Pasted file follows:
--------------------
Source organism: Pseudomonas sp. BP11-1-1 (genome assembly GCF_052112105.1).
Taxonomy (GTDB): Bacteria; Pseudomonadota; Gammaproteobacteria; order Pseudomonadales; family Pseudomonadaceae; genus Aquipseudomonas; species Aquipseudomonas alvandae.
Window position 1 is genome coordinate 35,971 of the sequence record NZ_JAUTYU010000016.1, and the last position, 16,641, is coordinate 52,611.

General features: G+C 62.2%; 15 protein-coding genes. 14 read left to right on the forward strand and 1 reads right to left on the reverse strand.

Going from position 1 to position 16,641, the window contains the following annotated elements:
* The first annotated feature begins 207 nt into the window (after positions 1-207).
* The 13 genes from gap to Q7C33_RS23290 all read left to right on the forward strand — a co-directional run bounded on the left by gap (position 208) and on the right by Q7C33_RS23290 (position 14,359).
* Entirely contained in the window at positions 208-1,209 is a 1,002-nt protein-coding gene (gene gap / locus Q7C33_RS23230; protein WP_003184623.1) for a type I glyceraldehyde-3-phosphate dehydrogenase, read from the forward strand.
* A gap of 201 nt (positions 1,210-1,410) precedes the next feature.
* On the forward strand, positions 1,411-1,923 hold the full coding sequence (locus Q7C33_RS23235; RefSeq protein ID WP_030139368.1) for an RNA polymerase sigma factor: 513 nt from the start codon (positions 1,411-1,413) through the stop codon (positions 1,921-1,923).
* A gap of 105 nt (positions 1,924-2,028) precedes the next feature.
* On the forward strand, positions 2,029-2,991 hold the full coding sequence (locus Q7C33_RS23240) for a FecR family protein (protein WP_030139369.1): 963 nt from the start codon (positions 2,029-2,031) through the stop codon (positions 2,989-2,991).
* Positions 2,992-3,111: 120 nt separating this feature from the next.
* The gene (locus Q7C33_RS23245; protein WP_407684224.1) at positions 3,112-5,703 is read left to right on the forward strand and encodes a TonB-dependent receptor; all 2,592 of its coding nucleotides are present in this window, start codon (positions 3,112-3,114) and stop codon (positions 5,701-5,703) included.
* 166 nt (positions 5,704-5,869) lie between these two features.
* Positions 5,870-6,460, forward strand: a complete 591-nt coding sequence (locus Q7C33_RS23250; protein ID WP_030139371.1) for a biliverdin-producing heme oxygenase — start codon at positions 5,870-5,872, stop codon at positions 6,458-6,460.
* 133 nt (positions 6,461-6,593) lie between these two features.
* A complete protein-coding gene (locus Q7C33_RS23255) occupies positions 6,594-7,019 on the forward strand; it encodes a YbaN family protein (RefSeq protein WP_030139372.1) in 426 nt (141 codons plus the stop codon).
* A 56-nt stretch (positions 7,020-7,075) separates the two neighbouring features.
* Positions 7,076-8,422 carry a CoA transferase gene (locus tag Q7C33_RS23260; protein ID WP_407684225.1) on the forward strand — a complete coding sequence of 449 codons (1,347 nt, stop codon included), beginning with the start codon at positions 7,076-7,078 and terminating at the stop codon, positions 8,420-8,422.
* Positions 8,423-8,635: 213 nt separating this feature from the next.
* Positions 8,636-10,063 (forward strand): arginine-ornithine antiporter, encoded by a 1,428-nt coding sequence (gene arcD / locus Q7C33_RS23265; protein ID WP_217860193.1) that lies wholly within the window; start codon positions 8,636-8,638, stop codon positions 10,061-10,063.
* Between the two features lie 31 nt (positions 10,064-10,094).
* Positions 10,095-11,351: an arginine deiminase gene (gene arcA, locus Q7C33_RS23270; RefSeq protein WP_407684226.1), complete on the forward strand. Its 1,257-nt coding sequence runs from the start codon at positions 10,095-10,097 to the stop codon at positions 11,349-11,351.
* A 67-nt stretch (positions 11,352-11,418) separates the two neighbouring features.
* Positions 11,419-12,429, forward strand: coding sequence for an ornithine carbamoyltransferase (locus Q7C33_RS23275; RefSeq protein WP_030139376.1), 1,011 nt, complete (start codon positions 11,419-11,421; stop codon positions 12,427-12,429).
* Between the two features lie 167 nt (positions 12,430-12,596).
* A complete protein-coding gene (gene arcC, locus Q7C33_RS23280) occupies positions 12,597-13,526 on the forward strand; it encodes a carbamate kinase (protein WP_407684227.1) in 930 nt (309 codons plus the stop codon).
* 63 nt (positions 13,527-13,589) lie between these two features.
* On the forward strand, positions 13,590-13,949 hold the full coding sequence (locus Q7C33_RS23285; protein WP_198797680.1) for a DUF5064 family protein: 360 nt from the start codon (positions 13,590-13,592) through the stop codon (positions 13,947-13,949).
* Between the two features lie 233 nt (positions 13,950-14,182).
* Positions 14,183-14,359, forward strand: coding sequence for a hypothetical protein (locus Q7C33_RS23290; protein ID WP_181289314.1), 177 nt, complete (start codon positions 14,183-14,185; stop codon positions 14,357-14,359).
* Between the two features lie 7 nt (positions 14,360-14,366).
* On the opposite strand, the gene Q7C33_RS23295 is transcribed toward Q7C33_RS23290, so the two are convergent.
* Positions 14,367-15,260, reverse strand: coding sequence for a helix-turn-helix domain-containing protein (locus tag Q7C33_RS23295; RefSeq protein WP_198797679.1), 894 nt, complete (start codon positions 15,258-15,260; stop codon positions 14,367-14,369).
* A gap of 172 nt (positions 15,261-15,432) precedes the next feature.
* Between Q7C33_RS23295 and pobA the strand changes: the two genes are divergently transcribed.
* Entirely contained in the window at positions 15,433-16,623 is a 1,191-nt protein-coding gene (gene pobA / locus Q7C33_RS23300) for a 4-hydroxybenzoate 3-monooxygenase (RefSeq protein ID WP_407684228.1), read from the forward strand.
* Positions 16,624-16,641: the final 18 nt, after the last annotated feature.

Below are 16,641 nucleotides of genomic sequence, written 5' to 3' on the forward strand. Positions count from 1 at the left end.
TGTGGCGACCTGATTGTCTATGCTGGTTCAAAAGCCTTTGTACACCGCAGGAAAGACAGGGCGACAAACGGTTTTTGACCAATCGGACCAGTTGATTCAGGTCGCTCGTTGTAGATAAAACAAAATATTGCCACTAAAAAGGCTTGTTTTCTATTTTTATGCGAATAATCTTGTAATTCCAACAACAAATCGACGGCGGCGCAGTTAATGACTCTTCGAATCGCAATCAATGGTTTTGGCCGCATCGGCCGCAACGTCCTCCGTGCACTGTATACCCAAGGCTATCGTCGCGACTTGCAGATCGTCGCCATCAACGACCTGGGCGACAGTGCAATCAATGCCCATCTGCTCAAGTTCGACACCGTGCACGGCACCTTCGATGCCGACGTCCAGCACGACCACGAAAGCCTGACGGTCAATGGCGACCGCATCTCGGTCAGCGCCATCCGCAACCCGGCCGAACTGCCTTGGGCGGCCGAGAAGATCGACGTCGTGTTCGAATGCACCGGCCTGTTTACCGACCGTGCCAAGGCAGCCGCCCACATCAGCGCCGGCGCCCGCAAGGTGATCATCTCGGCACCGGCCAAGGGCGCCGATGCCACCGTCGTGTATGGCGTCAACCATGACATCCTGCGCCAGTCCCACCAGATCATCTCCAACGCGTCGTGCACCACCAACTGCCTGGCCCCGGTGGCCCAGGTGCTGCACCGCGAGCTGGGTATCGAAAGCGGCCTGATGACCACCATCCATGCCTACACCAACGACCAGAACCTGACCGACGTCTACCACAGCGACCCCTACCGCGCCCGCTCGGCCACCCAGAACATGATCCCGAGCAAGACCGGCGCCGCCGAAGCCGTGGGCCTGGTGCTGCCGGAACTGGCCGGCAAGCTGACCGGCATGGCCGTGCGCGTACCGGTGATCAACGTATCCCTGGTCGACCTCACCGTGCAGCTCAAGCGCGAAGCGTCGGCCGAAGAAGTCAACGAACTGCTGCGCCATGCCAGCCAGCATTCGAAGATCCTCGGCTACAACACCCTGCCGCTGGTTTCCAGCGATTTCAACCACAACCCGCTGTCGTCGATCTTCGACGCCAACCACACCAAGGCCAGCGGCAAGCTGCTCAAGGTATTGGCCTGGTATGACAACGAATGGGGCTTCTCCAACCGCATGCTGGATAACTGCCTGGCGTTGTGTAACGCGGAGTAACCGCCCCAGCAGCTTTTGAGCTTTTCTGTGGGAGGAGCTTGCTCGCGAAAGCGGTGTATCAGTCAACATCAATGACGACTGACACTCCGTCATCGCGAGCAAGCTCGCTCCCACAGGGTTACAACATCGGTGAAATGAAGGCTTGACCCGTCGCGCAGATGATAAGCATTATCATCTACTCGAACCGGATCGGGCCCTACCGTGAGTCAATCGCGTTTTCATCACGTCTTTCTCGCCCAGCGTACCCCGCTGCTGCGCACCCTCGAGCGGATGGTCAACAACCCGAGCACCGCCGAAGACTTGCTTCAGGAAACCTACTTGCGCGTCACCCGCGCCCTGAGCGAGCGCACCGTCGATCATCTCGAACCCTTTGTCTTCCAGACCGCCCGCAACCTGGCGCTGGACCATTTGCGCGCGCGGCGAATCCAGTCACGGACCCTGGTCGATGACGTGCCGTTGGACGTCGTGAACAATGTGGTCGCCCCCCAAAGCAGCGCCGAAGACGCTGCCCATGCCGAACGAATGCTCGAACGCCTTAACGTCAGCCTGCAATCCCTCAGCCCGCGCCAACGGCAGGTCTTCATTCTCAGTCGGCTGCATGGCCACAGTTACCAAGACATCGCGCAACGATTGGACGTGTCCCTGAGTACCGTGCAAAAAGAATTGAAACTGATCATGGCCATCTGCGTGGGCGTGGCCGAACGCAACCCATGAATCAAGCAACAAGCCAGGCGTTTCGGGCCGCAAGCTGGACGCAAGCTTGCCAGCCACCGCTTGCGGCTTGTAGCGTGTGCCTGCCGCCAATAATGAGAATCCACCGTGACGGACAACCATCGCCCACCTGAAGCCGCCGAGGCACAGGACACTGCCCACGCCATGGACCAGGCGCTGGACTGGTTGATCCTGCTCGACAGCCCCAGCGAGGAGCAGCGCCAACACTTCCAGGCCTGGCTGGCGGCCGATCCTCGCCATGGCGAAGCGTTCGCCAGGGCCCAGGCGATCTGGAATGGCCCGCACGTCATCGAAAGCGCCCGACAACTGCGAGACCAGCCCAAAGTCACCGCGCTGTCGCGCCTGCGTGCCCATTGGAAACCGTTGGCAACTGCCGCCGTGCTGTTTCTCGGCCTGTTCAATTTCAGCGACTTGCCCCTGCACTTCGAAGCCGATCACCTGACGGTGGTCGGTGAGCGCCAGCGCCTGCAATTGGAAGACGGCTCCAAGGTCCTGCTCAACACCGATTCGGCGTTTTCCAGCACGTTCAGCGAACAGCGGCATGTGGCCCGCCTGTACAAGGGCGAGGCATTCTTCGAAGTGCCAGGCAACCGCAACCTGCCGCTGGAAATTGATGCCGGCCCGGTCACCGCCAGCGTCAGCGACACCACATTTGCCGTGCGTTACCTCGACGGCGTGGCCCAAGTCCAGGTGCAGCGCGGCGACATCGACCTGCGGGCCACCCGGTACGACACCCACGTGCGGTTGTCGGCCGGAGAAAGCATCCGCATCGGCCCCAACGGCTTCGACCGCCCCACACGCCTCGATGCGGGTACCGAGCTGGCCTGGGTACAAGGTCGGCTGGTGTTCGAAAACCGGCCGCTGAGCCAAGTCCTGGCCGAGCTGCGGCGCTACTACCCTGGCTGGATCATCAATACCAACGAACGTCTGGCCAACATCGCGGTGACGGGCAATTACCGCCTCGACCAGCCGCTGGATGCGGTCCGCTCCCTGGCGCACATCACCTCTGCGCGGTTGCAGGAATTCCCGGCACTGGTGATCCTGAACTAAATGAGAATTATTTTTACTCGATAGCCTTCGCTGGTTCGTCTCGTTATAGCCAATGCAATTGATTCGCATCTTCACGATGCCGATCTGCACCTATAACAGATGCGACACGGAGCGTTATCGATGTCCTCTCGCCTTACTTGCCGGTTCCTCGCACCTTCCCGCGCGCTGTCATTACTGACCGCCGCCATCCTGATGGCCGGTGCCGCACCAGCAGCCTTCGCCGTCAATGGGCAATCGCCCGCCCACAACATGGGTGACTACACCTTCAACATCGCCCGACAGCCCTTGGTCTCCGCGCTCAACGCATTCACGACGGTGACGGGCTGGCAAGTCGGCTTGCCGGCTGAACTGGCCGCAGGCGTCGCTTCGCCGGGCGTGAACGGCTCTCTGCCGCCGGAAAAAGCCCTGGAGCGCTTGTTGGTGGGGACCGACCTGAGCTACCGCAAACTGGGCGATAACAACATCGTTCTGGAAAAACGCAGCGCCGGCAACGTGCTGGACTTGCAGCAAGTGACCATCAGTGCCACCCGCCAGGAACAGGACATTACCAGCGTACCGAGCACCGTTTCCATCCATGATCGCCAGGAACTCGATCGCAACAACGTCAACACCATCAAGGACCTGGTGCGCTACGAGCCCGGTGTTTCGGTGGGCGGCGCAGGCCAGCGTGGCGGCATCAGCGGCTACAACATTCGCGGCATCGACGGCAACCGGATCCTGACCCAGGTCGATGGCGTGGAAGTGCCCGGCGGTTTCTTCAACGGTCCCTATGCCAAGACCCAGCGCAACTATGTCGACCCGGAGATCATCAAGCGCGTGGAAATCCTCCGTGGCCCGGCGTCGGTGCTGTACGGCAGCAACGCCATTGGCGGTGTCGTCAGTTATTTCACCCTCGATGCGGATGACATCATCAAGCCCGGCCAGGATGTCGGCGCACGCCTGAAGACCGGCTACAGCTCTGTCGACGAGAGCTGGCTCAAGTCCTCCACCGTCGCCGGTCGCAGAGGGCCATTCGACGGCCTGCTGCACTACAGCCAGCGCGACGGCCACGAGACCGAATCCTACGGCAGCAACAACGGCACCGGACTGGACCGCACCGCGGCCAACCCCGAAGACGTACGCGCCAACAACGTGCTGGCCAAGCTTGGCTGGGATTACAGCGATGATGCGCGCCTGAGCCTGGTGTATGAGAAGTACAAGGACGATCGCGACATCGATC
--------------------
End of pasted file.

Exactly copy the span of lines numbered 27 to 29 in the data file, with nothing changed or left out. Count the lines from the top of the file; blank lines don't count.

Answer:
* Between the two features lie 167 nt (positions 12,430-12,596).
* A complete protein-coding gene (gene arcC, locus Q7C33_RS23280) occupies positions 12,597-13,526 on the forward strand; it encodes a carbamate kinase (protein WP_407684227.1) in 930 nt (309 codons plus the stop codon).
* 63 nt (positions 13,527-13,589) lie between these two features.